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"There is nothing about Donald Trump that is in any way new for any of us who have been dealing with the patriarchal regimes that saturate this society."
On October 19, 2016, just three weeks before the U.S. presidential elections, Junot Díaz, fiction editor of Boston Review and author of the Pulitzer Prize–winning novel The Brief Wondrous Life of Oscar Wao, talked with BR Associate Editor Avni Majithia-Sejpal. Their wide-ranging conversation touched on Donald Trump, the mechanisms of patriarchy, the urgent work of feminism, genre fiction, and global dystopias.
In this video, excerpted from their conversation, Díaz dissects Trump's shamelessness and what it says about the world we live in. A longer podcast of their talk is here.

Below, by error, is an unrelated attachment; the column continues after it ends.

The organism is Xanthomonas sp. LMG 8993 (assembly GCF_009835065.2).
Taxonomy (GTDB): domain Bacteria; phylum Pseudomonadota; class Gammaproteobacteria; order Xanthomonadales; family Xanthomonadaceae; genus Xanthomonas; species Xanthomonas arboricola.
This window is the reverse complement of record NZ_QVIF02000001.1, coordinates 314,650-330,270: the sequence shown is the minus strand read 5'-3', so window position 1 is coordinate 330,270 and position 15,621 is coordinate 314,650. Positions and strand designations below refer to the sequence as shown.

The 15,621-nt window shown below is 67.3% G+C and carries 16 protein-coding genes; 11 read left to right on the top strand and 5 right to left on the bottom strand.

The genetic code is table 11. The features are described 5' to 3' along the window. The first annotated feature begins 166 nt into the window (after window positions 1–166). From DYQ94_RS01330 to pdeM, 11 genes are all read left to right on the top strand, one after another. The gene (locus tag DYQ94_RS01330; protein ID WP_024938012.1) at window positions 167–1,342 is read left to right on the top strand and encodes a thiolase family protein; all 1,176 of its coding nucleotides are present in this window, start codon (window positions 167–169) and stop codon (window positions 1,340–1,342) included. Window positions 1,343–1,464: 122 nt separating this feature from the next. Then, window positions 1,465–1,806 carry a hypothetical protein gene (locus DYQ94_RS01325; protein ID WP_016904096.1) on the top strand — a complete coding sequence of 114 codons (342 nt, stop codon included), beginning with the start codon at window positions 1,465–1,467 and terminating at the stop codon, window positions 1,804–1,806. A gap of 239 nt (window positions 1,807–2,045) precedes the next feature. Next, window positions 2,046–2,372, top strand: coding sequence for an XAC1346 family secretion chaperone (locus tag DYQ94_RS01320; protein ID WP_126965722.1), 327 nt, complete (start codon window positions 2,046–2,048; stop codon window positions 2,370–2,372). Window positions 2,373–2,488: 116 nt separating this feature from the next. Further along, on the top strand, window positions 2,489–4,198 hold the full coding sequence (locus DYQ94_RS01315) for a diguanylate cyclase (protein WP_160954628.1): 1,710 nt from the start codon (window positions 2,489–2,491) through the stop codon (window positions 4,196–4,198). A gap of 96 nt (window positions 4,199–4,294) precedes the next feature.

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Our well-being depends on a better understanding of how the logic of labor has twisted our relationship with pleasure.
“I was my father’s son. My father was Nai Nai’s least favorite.” A Taiwanese American man, driven from home by a secret, reevaluates his childhood memories of his grandmother.
MacArthur Genius Kelly Lytle Hernández makes the case for why U.S. history only makes sense when told as a binational story.